The Court issued a
unanimous decision today
Cal Fire Local 2881 v. CalPERS
(S239958) avoiding the constitutional question of the extent to which the “California rule” does or does not allow public entities to change and reduce pension accrual rules during the course of a public employee’s career. The specific issue presented was whether or not Governor Edmond G. Brown Jr.’s Public Employees’ Pension Reform Act of 2013 (“PEPRA”) violated public employees’ rights under the state and/or federal Constitutions’ “contract clause” when California closed access to Additional Retirement Service Credit purchases, commonly known as “air time.”
Judges' Retirement System II
does not allow such purchases (and any active JRS I judges have already maxed out their potential pensions by 20+ years of active service) so the case is of purely academic interest to judicial officers. Nevertheless, it had the potential for inviting the state high court to restate or loosen the historic understanding of the “California rule,” a limit on changes to pension plan benefits based on a 1955 decision in
Allen v. City of Long Beach
, 45 Cal.2d 128, which held that “changes in a pension plan which result in disadvantage to employees should be accompanied by comparable new advantages.”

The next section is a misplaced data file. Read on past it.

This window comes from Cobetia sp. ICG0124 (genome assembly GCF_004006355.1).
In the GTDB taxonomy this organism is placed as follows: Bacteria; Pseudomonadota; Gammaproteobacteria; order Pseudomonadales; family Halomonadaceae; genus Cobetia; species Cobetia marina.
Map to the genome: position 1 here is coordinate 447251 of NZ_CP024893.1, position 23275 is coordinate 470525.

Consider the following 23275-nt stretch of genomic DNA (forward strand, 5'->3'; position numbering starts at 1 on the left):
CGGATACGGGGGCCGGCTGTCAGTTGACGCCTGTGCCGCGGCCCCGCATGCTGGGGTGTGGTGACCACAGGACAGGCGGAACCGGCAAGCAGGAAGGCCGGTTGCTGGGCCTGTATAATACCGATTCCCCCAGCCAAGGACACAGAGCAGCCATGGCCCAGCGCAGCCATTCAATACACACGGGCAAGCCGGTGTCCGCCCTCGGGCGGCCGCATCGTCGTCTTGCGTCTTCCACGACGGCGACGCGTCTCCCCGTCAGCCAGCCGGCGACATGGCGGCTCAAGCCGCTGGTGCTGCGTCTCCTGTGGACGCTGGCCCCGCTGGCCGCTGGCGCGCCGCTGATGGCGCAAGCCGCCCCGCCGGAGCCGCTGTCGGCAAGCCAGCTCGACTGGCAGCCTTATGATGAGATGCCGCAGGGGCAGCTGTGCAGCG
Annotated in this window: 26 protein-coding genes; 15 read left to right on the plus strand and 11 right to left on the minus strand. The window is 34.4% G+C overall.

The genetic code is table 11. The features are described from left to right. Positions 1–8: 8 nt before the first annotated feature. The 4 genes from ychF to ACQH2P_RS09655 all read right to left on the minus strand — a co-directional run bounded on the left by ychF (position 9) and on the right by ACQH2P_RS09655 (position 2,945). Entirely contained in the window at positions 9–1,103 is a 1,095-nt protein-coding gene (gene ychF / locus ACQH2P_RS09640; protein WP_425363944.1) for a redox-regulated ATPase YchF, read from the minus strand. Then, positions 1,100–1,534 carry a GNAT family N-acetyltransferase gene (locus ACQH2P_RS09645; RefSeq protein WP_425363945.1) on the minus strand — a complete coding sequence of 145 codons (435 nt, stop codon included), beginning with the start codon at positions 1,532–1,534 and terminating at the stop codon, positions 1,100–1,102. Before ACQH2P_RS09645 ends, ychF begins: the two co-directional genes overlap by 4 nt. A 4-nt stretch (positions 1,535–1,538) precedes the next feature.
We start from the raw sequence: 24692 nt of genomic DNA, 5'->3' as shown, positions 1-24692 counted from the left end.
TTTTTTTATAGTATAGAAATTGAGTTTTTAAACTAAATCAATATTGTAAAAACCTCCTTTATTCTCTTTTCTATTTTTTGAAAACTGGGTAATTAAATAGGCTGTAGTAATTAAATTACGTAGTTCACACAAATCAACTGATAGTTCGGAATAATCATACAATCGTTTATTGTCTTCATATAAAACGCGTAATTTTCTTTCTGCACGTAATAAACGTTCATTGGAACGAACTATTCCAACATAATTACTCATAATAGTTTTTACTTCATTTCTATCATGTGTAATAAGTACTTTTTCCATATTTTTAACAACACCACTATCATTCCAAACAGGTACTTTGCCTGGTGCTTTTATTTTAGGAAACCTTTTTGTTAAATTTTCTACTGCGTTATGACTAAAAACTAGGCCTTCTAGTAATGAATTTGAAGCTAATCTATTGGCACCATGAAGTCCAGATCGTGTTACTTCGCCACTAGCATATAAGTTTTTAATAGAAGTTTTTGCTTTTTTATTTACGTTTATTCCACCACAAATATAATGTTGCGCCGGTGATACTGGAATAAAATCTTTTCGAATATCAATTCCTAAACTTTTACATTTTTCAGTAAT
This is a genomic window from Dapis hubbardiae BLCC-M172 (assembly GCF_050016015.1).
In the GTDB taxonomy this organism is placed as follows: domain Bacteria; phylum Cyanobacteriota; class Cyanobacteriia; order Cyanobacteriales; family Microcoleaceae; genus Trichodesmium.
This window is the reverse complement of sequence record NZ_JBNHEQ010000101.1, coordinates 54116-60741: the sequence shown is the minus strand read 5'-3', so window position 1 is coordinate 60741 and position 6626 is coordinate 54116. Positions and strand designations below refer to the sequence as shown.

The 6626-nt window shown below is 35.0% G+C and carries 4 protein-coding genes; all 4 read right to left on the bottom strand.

Since “air time” as authorized by Government Code § 20909 requires the employee purchasing the extra credit to pay for its presumed cost (a bargain for the employee since the plan’s actuarial assumptions were too optimistic and therefore financially unrealistic), the Supreme Court – like the Court of Appeal previously – was able to avoid the constitutional question by simply holding that the withdrawal of the right to purchase air time (after a final grace period when any incumbent employee could exercise the right to do so) was not a “vested right” in the pension plan provided to that employee.
The Court will still have to confront the constitutional question in another pending case
Alameda County Deputy Sheriff’s Assoc. v. Alameda County Employees’ Retirement Assoc.
(S247095), which challenges whether PEPRA’s limitation on final-year-of-employment “spiking” of compensable pay through abnormal amounts of overtime, surrender of accrued vacation and the like is a violation of the California rule. That case is in the final stages of briefing, but there is no indication as to when it will actually be set for oral argument.
These decisions should have no direct impact on our legislative proposals to reform JRSII, but in the complicated world of Sacramento politics any change in the status quo can create new issues and problems.